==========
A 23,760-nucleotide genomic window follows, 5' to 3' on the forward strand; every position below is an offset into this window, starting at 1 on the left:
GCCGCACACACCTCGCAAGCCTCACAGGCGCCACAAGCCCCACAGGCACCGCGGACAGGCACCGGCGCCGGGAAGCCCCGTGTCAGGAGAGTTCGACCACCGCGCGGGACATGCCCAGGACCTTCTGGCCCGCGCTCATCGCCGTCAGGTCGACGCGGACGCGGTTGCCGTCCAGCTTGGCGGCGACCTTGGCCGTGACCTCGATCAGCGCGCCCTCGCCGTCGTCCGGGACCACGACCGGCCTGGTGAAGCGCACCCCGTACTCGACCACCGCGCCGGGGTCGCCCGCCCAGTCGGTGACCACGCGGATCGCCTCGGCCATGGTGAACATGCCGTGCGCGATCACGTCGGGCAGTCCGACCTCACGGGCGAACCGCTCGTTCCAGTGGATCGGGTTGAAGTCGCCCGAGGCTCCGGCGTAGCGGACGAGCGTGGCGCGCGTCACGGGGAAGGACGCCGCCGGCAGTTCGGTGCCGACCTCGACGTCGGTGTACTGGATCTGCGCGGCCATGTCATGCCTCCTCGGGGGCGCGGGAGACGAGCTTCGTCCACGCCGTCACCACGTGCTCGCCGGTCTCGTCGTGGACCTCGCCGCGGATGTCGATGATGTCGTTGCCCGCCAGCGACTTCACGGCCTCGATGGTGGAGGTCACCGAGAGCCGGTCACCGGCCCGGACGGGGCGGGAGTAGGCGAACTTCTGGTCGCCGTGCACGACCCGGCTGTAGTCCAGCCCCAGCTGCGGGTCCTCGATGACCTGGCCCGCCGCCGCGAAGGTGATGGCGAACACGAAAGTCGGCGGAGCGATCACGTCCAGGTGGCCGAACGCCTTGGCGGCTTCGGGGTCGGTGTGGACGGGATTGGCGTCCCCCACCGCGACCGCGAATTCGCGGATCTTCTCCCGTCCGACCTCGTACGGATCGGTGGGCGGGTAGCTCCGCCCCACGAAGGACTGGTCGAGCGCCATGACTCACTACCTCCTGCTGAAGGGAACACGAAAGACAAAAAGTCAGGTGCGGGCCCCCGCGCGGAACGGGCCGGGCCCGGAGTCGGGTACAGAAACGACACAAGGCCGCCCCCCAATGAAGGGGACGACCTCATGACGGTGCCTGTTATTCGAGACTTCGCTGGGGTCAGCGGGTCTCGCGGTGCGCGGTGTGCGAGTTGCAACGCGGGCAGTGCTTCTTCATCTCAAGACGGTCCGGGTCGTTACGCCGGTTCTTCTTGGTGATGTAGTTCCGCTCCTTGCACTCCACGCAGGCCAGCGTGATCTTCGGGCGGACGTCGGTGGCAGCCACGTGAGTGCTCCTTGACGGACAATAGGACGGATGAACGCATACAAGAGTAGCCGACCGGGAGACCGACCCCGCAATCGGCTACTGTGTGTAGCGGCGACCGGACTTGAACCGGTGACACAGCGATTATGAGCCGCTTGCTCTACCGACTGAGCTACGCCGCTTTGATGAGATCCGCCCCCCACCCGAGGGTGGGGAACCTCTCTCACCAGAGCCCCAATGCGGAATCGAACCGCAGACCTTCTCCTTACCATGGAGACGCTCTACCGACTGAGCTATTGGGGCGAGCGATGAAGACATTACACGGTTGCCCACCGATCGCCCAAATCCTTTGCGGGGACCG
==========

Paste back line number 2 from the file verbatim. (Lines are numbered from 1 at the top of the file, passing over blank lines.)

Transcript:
GCCGCACACACCTCGCAAGCCTCACAGGCGCCACAAGCCCCACAGGCACCGCGGACAGGCACCGGCGCCGGGAAGCCCCGTGTCAGGAGAGTTCGACCACCGCGCGGGACATGCCCAGGACCTTCTGGCCCGCGCTCATCGCCGTCAGGTCGACGCGGACGCGGTTGCCGTCCAGCTTGGCGGCGACCTTGGCCGTGACCTCGATCAGCGCGCCCTCGCCGTCGTCCGGGACCACGACCGGCCTGGTGAAGCGCACCCCGTACTCGACCACCGCGCCGGGGTCGCCCGCCCAGTCGGTGACCACGCGGATCGCCTCGGCCATGGTGAACATGCCGTGCGCGATCACGTCGGGCAGTCCGACCTCACGGGCGAACCGCTCGTTCCAGTGGATCGGGTTGAAGTCGCCCGAGGCTCCGGCGTAGCGGACGAGCGTGGCGCGCGTCACGGGGAAGGACGCCGCCGGCAGTTCGGTGCCGACCTCGACGTCGGTGTACTGGATCTGCGCGGCCATGTCATGCCTCCTCGGGGGCGCGGGAGACGAGCTTCGTCCACGCCGTCACCACGTGCTCGCCGGTCTCGTCGTGGACCTCGCCGCGGATGTCGATGATGTCGTTGCCCGCCAGCGACTTCACGGCCTCGATGGTGGAGGTCACCGAGAGCCGGTCACCGGCCCGGACGGGGCGGGAGTAGGCGAACTTCTGGTCGCCGTGCACGACCCGGCTGTAGTCCAGCCCCAGCTGCGGGTCCTCGATGACCTGGCCCGCCGCCGCGAAGGTGATGGCGAACACGAAAGTCGGCGGAGCGATCACGTCCAGGTGGCCGAACGCCTTGGCGGCTTCGGGGTCGGTGTGGACGGGATTGGCGTCCCCCACCGCGACCGCGAATTCGCGGATCTTCTCCCGTCCGACCTCGTACGGATCGGTGGGCGGGTAGCTCCGCCCCACGAAGGACTGGTCGAGCGCCATGACTCACTACCTCCTGCTGAAGGGAACACGAAAGACAAAAAGTCAGGTGCGGGCCCCCGCGCGGAACGGGCCGGGCCCGGAGTCGGGTACAGAAACGACACAAGGCCGCCCCCCAATGAAGGGGACGACCTCATGACGGTGCCTGTTATTCGAGACTTCGCTGGGGTCAGCGGGTCTCGCGGTGCGCGGTGTGCGAGTTGCAACGCGGGCAGTGCTTCTTCATCTCAAGACGGTCCGGGTCGTTACGCCGGTTCTTCTTGGTGATGTAGTTCCGCTCCTTGCACTCCACGCAGGCCAGCGTGATCTTCGGGCGGACGTCGGTGGCAGCCACGTGAGTGCTCCTTGACGGACAATAGGACGGATGAACGCATACAAGAGTAGCCGACCGGGAGACCGACCCCGCAATCGGCTACTGTGTGTAGCGGCGACCGGACTTGAACCGGTGACACAGCGATTATGAGCCGCTTGCTCTACCGACTGAGCTACGCCGCTTTGATGAGATCCGCCCCCCACCCGAGGGTGGGGAACCTCTCTCACCAGAGCCCCAATGCGGAATCGAACCGCAGACCTTCTCCTTACCATGGAGACGCTCTACCGACTGAGCTATTGGGGCGAGCGATGAAGACATTACACGGTTGCCCACCGATCGCCCAAATCCTTTGCGGGGACCG